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Wilkinson: On The March

Back in 2012, our own (elected) Tweeter-in-Chief objected to something – I no longer remember what, exactly - by saying “We can’t let this happen. We should march on Washington... Our nation is divided.”

And while we may not share many opinions, I think that’s a great idea. So this Saturday, I will march – as one of many others in the Women’s March on Washington. My lifetime of activism has been unremarkable so far. I was more likely to proclaim strong opinions when I was younger – like encouraging peers to stop using aerosol cans in middle school – or making worldly pronouncements from atop the proverbial soapbox in college. I always spoke up when people overtly shamed others in my company; and I still do.

But somewhere along the line I stopped offering my opinion on bigger issues since it seemed to be falling on deaf ears or didn’t matter or was bothering people. In a classic chicken and egg scenario, I couldn’t say which came first: the self-inflicted silence or the conviction that society didn’t value my opinion. But whatever the real reasons, I became silent.

Now I worry that my silence - and that of many other women and minorities - contributed to the election outcome since I agree that Hillary’s gender did, in fact, matter to a large portion of the country’s electorate and made her a less viable candidate. Perhaps more active involvement on my part could have made a difference, but in any case, the fire inside me has been relit.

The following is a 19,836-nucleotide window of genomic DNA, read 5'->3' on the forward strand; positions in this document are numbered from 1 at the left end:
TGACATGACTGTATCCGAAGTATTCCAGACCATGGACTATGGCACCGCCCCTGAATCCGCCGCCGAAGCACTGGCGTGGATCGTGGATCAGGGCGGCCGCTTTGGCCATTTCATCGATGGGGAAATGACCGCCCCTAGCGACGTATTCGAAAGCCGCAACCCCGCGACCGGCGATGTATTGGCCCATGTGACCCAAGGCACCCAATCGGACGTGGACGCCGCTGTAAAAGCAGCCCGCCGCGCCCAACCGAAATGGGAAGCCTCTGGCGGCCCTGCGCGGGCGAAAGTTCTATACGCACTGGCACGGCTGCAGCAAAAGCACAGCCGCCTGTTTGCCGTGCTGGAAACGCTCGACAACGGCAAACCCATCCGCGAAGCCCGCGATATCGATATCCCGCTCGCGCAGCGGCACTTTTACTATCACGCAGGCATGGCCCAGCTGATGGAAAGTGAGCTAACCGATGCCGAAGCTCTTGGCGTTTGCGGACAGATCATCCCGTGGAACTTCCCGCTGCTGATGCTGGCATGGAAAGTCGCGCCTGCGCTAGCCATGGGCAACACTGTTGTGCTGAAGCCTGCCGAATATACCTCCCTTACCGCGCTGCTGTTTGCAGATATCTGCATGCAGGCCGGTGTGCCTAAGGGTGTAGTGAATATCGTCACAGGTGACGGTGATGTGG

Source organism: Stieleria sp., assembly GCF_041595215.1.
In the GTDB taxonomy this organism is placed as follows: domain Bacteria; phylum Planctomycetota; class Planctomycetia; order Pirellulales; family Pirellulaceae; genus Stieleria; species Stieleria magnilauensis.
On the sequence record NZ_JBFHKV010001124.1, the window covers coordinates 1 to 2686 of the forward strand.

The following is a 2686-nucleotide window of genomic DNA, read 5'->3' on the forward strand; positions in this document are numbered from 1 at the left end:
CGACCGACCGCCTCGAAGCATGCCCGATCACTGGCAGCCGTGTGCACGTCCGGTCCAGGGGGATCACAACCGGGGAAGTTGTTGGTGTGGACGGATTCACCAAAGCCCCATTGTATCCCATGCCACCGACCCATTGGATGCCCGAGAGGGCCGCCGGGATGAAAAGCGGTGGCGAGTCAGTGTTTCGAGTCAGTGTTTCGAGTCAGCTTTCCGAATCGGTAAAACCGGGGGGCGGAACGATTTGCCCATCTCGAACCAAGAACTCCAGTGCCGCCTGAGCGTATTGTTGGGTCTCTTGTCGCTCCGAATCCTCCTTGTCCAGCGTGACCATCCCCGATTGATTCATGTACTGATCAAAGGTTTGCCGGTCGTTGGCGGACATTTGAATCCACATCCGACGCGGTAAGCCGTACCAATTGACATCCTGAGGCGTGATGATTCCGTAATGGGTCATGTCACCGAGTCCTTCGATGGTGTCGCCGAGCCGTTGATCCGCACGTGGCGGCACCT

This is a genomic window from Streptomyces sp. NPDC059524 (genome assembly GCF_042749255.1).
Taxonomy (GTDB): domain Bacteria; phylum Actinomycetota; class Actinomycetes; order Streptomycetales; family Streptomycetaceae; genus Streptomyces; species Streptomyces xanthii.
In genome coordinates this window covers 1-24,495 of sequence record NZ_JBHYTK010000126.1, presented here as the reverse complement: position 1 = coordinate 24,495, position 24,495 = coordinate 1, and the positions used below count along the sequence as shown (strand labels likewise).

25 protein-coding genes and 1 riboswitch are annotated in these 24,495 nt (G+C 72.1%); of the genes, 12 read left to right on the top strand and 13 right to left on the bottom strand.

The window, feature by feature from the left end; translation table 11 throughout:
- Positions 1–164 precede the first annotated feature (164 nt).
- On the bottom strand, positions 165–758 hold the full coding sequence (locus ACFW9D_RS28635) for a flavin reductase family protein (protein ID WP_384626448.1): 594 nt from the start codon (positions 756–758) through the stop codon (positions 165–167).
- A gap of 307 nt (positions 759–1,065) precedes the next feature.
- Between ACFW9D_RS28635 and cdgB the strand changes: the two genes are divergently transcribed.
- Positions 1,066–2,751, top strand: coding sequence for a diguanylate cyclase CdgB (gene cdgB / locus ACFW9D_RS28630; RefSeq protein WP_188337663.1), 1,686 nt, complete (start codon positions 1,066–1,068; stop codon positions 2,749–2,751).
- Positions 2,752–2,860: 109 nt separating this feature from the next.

When a like-minded friend asked me what I would be marching for, I realized that I need to speak up again but have yet to figure out how to use my voice effectively. And if I cannot yet be heard, I want to at least be seen. So I’ll join thousands of women and men in our nation's capital to form a collective critical mass that will be hard to ignore.

I’ll march for those who are still invisible - for those who’ve been told they don’t matter or are unimportant or shouldn’t have rights. And I’ll march for those who are still silent, out of fear or disappointment.

I’ll go there and march to prove that I’m here; that we’re here; and we will have our say.

From farmer to teacher, Brooke Wilkinson now works to bring music to young children throughout the region. She lives with her husband and two children in Strafford, Vermont.
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